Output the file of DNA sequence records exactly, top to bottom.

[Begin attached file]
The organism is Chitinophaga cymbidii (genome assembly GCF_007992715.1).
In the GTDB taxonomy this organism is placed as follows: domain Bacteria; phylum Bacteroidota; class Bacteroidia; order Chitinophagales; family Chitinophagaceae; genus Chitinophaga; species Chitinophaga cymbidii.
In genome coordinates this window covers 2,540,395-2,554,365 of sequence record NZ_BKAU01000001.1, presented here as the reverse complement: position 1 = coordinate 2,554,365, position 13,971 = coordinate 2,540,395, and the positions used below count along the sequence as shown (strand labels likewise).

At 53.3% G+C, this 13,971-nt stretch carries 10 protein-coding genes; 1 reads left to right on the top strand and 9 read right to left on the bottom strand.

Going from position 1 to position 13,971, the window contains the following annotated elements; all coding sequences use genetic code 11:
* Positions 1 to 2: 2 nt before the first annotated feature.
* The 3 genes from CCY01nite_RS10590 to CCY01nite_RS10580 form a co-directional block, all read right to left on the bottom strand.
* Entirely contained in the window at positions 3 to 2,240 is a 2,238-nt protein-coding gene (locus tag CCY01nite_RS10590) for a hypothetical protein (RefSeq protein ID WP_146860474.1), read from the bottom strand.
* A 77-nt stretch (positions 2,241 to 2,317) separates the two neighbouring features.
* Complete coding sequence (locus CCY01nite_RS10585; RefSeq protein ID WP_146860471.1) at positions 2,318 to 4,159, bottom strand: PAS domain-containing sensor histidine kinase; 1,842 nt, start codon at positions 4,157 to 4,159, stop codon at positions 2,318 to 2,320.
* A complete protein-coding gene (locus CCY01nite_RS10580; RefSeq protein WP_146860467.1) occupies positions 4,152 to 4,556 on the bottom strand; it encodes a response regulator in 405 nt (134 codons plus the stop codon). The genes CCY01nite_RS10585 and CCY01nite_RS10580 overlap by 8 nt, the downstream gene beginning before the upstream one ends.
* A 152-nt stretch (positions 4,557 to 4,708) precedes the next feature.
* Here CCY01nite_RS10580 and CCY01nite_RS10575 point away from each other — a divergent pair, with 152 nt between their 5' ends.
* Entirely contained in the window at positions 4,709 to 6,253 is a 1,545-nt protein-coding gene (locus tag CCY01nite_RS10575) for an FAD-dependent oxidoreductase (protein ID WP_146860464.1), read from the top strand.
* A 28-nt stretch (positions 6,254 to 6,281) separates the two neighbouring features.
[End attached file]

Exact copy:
The organism is Chitinophaga cymbidii (genome assembly GCF_007992715.1).
In the GTDB taxonomy this organism is placed as follows: domain Bacteria; phylum Bacteroidota; class Bacteroidia; order Chitinophagales; family Chitinophagaceae; genus Chitinophaga; species Chitinophaga cymbidii.
In genome coordinates this window covers 2,540,395-2,554,365 of sequence record NZ_BKAU01000001.1, presented here as the reverse complement: position 1 = coordinate 2,554,365, position 13,971 = coordinate 2,540,395, and the positions used below count along the sequence as shown (strand labels likewise).

At 53.3% G+C, this 13,971-nt stretch carries 10 protein-coding genes; 1 reads left to right on the top strand and 9 read right to left on the bottom strand.

Going from position 1 to position 13,971, the window contains the following annotated elements; all coding sequences use genetic code 11:
* Positions 1 to 2: 2 nt before the first annotated feature.
* The 3 genes from CCY01nite_RS10590 to CCY01nite_RS10580 form a co-directional block, all read right to left on the bottom strand.
* Entirely contained in the window at positions 3 to 2,240 is a 2,238-nt protein-coding gene (locus tag CCY01nite_RS10590) for a hypothetical protein (RefSeq protein ID WP_146860474.1), read from the bottom strand.
* A 77-nt stretch (positions 2,241 to 2,317) separates the two neighbouring features.
* Complete coding sequence (locus CCY01nite_RS10585; RefSeq protein ID WP_146860471.1) at positions 2,318 to 4,159, bottom strand: PAS domain-containing sensor histidine kinase; 1,842 nt, start codon at positions 4,157 to 4,159, stop codon at positions 2,318 to 2,320.
* A complete protein-coding gene (locus CCY01nite_RS10580; RefSeq protein WP_146860467.1) occupies positions 4,152 to 4,556 on the bottom strand; it encodes a response regulator in 405 nt (134 codons plus the stop codon). The genes CCY01nite_RS10585 and CCY01nite_RS10580 overlap by 8 nt, the downstream gene beginning before the upstream one ends.
* A 152-nt stretch (positions 4,557 to 4,708) precedes the next feature.
* Here CCY01nite_RS10580 and CCY01nite_RS10575 point away from each other — a divergent pair, with 152 nt between their 5' ends.
* Entirely contained in the window at positions 4,709 to 6,253 is a 1,545-nt protein-coding gene (locus tag CCY01nite_RS10575) for an FAD-dependent oxidoreductase (protein ID WP_146860464.1), read from the top strand.
* A 28-nt stretch (positions 6,254 to 6,281) separates the two neighbouring features.